Title & Purpose

Blow ye the trumpet in Zion, and sound an alarm in my holy mountain: let all the inhabitants of the land tremble:

for the day of the LORD cometh, for it is nigh at hand, Joel 2:1.

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Tuesday, 24 October 2017

The Reformation - A Blessing sent from God and no Tragedy

All this week, the Belfast Telegraph will be carrying a series of articles to mark the 500th anniversary of the Reformation.

Today, Mr Alban Maginness, a former barrister, MLA and Lord Mayor of Belfast, writes that the Reformation was "a tragedy that still divides us" [click on the link to read his article]

Among a number of comments Mr Maginness makes, there is the impression given that the Reformation was a "tragic" and "unfortunate" misunderstanding and that "by today's thinking, much of the disputed issues are not considered that great a difference in Christian thinking".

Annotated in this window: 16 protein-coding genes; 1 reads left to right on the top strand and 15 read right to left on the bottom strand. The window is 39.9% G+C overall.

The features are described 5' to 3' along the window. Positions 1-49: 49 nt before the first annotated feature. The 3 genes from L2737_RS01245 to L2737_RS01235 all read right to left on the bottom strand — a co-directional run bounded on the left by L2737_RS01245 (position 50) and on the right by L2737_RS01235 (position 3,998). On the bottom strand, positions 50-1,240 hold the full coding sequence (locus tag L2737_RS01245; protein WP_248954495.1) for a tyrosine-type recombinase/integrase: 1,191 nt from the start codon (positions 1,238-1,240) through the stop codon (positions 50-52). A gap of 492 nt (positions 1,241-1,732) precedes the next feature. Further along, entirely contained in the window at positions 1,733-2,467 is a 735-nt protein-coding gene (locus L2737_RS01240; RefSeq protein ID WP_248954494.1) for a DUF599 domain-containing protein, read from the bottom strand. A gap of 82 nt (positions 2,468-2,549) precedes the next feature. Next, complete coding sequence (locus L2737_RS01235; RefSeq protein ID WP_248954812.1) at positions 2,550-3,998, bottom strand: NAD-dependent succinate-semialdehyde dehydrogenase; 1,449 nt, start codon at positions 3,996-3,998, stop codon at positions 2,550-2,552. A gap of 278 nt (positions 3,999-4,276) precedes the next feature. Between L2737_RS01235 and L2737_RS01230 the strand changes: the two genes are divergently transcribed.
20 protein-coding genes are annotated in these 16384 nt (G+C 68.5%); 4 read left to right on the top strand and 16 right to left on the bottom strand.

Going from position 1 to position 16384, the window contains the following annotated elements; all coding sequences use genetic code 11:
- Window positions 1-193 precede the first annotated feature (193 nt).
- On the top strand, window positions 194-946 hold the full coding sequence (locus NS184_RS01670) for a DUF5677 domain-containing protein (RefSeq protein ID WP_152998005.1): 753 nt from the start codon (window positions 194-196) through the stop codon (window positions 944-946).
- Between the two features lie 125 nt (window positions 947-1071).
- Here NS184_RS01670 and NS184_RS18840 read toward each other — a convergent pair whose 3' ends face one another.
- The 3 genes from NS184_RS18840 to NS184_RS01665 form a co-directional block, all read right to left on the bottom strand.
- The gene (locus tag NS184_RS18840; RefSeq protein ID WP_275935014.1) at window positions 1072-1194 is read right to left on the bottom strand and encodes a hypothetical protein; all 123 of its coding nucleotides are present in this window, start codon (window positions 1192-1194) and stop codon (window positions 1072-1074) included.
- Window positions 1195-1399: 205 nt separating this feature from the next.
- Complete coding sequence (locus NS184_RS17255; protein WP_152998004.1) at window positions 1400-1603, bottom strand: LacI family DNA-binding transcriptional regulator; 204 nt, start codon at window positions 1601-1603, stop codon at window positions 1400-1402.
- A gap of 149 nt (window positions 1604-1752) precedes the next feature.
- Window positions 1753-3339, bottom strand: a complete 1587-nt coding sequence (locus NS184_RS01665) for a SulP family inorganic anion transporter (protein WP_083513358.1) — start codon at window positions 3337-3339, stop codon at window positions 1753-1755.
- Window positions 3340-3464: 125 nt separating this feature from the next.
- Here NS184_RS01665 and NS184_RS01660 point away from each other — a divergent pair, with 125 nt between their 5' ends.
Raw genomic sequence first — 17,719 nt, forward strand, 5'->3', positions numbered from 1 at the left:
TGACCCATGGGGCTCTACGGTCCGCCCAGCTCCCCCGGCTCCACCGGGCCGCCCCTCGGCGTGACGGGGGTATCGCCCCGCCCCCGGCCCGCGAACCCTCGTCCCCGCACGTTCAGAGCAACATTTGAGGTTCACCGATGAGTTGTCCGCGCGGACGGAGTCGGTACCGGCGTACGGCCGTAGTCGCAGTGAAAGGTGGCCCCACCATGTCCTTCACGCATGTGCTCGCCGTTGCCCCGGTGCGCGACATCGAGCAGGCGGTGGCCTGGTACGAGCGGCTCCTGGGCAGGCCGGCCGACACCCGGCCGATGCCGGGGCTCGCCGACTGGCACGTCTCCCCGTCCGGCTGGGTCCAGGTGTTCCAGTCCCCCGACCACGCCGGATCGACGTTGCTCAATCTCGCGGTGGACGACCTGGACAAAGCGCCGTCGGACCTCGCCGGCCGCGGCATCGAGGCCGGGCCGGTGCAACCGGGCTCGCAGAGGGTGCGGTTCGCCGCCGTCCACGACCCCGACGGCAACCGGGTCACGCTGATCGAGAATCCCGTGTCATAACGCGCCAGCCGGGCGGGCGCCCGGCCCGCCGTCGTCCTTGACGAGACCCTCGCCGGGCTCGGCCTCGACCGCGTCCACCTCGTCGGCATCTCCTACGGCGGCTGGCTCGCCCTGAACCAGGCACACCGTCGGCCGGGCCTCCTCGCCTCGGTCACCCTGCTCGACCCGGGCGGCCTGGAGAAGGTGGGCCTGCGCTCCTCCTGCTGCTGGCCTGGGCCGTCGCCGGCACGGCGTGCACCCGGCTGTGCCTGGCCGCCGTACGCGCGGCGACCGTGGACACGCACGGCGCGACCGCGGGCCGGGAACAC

Mr Maginness goes on to observe that "In particular, a common understanding about the doctrine of justification by faith has now been reached between the Catholic Church and the Lutheran Churches and others."
In his mind "Some of those historic disputes now seem abstract and irrelevant today. That is not to say that these differences were not real 500 years ago, but rather that they have lost the passion and energy that they once inspired."

He is heartened by the fact that "… ecumenical growth over the past century has led to a healthy and mature reconsideration of the Reformation by all and an easing of the inter-Church tensions."

In stating that in his opinion "the Reformation was a tragedy for all Christians," Mr Maginness asserts that the division created by the Reformation "… scandalously defies Christ's own words in John 17:21-22: "May they all be one. Father, may they be one in us, as you are in me and I am in you, so that the World may believe it was you who sent me."